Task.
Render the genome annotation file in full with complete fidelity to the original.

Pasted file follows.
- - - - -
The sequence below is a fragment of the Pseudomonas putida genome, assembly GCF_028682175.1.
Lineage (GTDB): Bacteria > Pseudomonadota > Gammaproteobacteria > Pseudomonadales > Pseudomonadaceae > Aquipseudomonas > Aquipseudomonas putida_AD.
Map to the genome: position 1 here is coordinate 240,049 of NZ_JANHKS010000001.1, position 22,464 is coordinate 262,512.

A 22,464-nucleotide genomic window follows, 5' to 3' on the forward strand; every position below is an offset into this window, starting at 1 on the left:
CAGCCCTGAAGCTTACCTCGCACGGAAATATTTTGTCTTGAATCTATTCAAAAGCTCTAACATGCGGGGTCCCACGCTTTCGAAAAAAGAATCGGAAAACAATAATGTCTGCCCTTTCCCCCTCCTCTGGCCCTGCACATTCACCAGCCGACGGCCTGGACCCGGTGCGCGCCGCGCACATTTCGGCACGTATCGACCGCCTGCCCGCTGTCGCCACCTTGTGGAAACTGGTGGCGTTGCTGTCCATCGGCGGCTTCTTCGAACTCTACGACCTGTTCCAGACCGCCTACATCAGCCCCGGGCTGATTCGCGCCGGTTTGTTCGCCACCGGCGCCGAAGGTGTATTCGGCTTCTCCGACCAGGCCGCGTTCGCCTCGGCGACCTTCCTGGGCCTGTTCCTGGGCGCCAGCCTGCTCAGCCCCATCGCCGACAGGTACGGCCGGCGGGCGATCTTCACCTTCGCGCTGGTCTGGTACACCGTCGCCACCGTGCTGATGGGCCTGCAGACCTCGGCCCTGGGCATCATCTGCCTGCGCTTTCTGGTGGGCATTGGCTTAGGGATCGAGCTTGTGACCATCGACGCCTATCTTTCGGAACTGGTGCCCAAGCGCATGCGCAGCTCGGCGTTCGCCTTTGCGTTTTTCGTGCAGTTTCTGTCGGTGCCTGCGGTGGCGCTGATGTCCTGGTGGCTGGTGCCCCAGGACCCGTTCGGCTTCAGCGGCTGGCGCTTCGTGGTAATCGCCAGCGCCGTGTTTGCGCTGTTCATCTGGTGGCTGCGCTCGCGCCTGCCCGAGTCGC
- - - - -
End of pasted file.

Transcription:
The sequence below is a fragment of the Pseudomonas putida genome, assembly GCF_028682175.1.
Lineage (GTDB): Bacteria > Pseudomonadota > Gammaproteobacteria > Pseudomonadales > Pseudomonadaceae > Aquipseudomonas > Aquipseudomonas putida_AD.
Map to the genome: position 1 here is coordinate 240,049 of NZ_JANHKS010000001.1, position 22,464 is coordinate 262,512.

A 22,464-nucleotide genomic window follows, 5' to 3' on the forward strand; every position below is an offset into this window, starting at 1 on the left:
CAGCCCTGAAGCTTACCTCGCACGGAAATATTTTGTCTTGAATCTATTCAAAAGCTCTAACATGCGGGGTCCCACGCTTTCGAAAAAAGAATCGGAAAACAATAATGTCTGCCCTTTCCCCCTCCTCTGGCCCTGCACATTCACCAGCCGACGGCCTGGACCCGGTGCGCGCCGCGCACATTTCGGCACGTATCGACCGCCTGCCCGCTGTCGCCACCTTGTGGAAACTGGTGGCGTTGCTGTCCATCGGCGGCTTCTTCGAACTCTACGACCTGTTCCAGACCGCCTACATCAGCCCCGGGCTGATTCGCGCCGGTTTGTTCGCCACCGGCGCCGAAGGTGTATTCGGCTTCTCCGACCAGGCCGCGTTCGCCTCGGCGACCTTCCTGGGCCTGTTCCTGGGCGCCAGCCTGCTCAGCCCCATCGCCGACAGGTACGGCCGGCGGGCGATCTTCACCTTCGCGCTGGTCTGGTACACCGTCGCCACCGTGCTGATGGGCCTGCAGACCTCGGCCCTGGGCATCATCTGCCTGCGCTTTCTGGTGGGCATTGGCTTAGGGATCGAGCTTGTGACCATCGACGCCTATCTTTCGGAACTGGTGCCCAAGCGCATGCGCAGCTCGGCGTTCGCCTTTGCGTTTTTCGTGCAGTTTCTGTCGGTGCCTGCGGTGGCGCTGATGTCCTGGTGGCTGGTGCCCCAGGACCCGTTCGGCTTCAGCGGCTGGCGCTTCGTGGTAATCGCCAGCGCCGTGTTTGCGCTGTTCATCTGGTGGCTGCGCTCGCGCCTGCCCGAGTCGC